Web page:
Betty’s fears are exacerbated in season three, when Grandpa Gene moves in. His death in episode four, bookended by the deaths of Pope John XXIII and Buddhist monk Thich Quang Duc, seems to affect Sally maybe more than it affects her mother. Sally, with good reason, fears being ignored, and when her beloved grandfather, a parent figure who favored her, doted on her, and made her feel special, dies, she can’t believe that the adults around her are simply carrying on. He’s “really, really, really gone,” Sally wails, and Betty snaps that she’s being “hysterical.” Sally’s afraid that no one cares, while Betty’s afraid that her daughter’s behavior is a reflection on her — and because Betty hates herself, all those reflections are bad. Sally remains focused on death, staring intently at a news report about Thich Quang Duc’s self-immolation, and later in the following episode, “The Fog,” fixating so much on Medgar Evers’s assassination that her teacher asks Don and Betty if everything’s okay. (It’s not.) Betty’s fear that Sally’s her and she’s Sally picks up the Medgar Evers thread when, in a drug-induced dream state, Betty sees her father mopping up Evers’s blood. By the time JFK’s assassination happens in “The Grown-Ups,” Betty’s tired of being afraid. She announced to Don that she doesn’t love him. Don responds to this by heading into the office — where he finds Peggy. They’re both afraid that their families don’t really see them, so they cling to their professional images.
Don and Peggy rely on that bond again when Anna Draper dies at the end of “The Suitcase.” Don sobs that she was the only person who really knew him, and it’s a moment of candor and vulnerability Peggy has never really seen from him before. She comforts him, and more or less assumes Anna’s role as secret-keeper and supporter in Don’s life; he’s afraid no one will ever love the “real” him, but Peggy comes as close as anyone.
Miss Blankenship’s death is mostly played for Weekend at Bernie’s laughs in season four’s “The Beautiful Girls,” but Don, Joan, Peggy, and Megan spend the second half of the episode performing in a silly way what most of us perform in a serious way all the time: Pretending that death doesn’t exist so as not to upset children or commerce. Don’t let Sally know that there’s a dead body a few feet away; don’t let the clients detect a thing. Because if we all had to acknowledge with any kind of consistency that everyone dies, selling auto parts and maintaing racist hiring practices would seem like a real waste. Everything seems like a real waste when someone dies, but especially sales. Bert Cooper’s eulogy, about how Miss Blankenship died “an astronaut” (fitting!), doesn’t seem to affect people for very long, though; by “Chinese Wall” a few episodes later, SCDP employees crash a funeral for a rival adman in the hopes of scrounging up some clients.
Season five of Mad Men is all about death. Over and over and over we hear about murders — Charles Whitman’s sniper rampage at UT Austin; Richard Speck torturing and murdering nurses; Pete’s gruesome drunk-driving film at driver’s ed class. Betty dreams of her own death in “Tea Leaves,” with everyone looking sad-ish but mostly just moving on. Don has a fever dream about murdering one of his former lovers. It’s all a prelude to Lane’s suicide, though, a death that for Don echoes Adam’s suicide and his own borderline complicitness in both deaths. Don’s devastated, and when he gets home and finds Glen Bishop, of all people, in his apartment, whatever guard he had up is now completely down. If you could do anything, he asks Glen, particularly something to convince him that the world isn’t “crap,” what would it be? Glen’s apparent answer: Drive. Which Don acquiesces to. That’s a question Don doesn’t know how to answer for himself, though: If Don could do anything, what would it be? If the world isn’t crap, then why aren’t you doing anything joyous and loving?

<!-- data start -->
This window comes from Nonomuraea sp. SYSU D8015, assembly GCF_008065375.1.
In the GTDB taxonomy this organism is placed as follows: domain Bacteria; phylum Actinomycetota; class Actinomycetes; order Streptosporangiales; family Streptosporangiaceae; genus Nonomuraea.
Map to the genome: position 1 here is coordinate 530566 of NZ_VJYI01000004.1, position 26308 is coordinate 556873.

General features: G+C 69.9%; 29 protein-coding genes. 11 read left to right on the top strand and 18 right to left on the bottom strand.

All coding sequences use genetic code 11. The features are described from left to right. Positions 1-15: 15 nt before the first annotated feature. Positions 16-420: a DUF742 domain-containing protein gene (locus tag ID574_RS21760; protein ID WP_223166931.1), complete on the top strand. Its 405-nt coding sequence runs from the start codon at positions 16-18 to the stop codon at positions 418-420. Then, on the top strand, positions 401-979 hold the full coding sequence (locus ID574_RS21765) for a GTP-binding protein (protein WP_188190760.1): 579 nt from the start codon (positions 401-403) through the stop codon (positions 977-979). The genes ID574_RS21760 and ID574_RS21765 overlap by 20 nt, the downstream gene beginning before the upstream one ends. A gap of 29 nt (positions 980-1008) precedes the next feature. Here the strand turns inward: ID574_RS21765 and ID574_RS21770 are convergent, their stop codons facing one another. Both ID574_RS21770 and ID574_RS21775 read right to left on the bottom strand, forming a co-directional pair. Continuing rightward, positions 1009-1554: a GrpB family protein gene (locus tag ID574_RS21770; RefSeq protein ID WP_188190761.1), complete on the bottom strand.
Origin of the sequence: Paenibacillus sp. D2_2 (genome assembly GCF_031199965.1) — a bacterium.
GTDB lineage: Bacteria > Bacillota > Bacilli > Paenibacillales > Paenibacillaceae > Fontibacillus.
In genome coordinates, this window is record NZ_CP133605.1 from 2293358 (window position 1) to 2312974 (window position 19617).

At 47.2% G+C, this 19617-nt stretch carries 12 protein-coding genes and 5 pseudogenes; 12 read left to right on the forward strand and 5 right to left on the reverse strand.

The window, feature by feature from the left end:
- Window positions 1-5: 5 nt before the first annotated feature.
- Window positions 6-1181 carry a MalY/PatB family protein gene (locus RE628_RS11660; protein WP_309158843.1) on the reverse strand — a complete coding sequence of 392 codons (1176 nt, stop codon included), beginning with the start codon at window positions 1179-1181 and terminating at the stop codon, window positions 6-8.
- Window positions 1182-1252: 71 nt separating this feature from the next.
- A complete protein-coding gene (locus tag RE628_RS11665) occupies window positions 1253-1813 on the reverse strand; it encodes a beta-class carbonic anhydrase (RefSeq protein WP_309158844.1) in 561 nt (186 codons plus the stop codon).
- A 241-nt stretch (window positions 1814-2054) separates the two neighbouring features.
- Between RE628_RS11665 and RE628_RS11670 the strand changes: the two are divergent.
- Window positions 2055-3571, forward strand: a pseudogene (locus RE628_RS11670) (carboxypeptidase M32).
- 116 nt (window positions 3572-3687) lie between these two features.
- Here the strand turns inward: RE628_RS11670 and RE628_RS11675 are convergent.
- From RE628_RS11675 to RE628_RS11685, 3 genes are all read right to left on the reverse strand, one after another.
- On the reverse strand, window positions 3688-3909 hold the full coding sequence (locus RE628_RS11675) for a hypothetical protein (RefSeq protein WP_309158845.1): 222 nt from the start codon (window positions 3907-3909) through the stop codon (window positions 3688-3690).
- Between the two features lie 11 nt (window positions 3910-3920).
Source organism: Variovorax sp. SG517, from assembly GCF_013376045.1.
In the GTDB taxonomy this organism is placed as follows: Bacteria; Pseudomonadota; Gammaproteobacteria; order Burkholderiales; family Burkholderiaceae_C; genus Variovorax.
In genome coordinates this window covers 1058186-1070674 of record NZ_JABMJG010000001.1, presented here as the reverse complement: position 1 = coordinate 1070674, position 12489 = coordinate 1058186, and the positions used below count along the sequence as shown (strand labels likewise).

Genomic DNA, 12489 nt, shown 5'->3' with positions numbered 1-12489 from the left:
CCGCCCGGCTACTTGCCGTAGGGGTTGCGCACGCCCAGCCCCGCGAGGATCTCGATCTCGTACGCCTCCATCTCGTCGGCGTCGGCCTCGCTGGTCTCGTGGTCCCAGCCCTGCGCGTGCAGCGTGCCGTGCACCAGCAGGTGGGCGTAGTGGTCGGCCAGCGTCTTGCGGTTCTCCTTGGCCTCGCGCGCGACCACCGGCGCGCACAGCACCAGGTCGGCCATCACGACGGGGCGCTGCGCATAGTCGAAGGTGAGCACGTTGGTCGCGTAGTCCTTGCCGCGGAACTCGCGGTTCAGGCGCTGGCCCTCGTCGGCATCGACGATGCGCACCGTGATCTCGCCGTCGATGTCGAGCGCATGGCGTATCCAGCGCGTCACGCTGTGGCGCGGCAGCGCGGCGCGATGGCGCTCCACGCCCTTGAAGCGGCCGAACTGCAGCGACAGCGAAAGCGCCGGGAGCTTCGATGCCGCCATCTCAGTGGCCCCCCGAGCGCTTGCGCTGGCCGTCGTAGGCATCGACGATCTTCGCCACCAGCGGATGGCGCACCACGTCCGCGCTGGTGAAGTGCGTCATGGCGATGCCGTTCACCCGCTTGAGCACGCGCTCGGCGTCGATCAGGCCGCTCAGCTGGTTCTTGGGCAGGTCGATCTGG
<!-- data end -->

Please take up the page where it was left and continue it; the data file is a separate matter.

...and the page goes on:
If season five’s deaths created an atmosphere of morbidity, season six’s deaths are part of an atmosphere of chaos. The season begins with Roger’s mother’s funeral — where Don gets so drunk he vomits in an umbrella holder. “This is my funeral!” Roger bellows, himself a bit tipsy. Roger’s age compared to Don, and certainly to the babies at the agency like Pete and Ken, has been an issue since season one, and he feels that acutely at his mother’s funeral, that she and he were part of an old guard whose era is over. Her death is his death. (This happens again exactly in “Waterloo.” “Is this what would happen if I died?,” Roger wonders.) Roger winds up more stricken by the shoeshine guy’s death than by his mother’s, though of course that’s simply how denial works, which is to say that it works very well right up until the moment that it doesn’t. Martin Luther King and Bobby Kennedy’s assassinations coupled with riots, the war in Vietnam (including Stan’s cousin’s death), and a sensation of broad social decay put everyone’s fears at the forefront: Don’s fears that he’s a bad parent, Peggy’s fears that Abe is not right for her, Megan’s fears that she and Don are more separate than they are together, Pete’s fears of worthlessness, everyone’s fear that Harry is basically terrible but necessary, Ted’s fear that he wouldn’t be able to stay away from Peggy. What does it even mean to be alive when there’s so much despair? Is there a point in building stable lives when at any moment you can be swept away by societal entropy?
At first I thought Bert Cooper was the first character to die in season seven, but he’s not. In episode two, “A Day’s Work,” Sally’s roommate’s mother dies. We never met her, nor do we see her funeral, but the death affects Sally, despite the blasé attitude and casual callousness. Sally’s afraid of how pervasive her father’s lies are — anyone would be, let alone a tween — but she’s even more afraid of being her mother. (Both her parents have, in moments of spite, accused her of being like the other parent. She is in fact very much like both of them.) So, in the most un-Betty thing to do, Sally plainly, simply, and sincerely tells her father she loves him. It’s both girlish and hypermature, the kind of thing you expect to hear reflexively from a child, but in Sally’s hands winds up being a deliberate and substantive moment.
Which brings us back to Bert Cooper. His farewell song-and-dance is another reminder to Don that life is not inherently meaningful: You have to find and derive meaning from things yourself. And this isn’t the first phantasmagoria to tell Don just that. Anna Draper’s ghost marched through “The Suitcase,” suitcase in hand, sort of saying good-bye to Don but also reminding him that she was there, that she loved him and respected him, when she of all people should have been someone to shun him. If she could let him in, surely Peggy and other people could. Don also sees Adam in season five’s “The Phantom,” first a few times out of the corner of his eye in the office, and then while under anesthesia at the dentist. “It’s not your tooth that’s rotten,” Adam says, the bruise from his hanging plaining visible. “Don’t go, don’t leave me,” Don pleads. He could have said the same thing to Bert or Anna, or to Betty or Peggy, or Megan or Joan or Roger or Sally or Rachel or Bobby or Bobbie or Sylvia. Don’t go. Don’t leave me.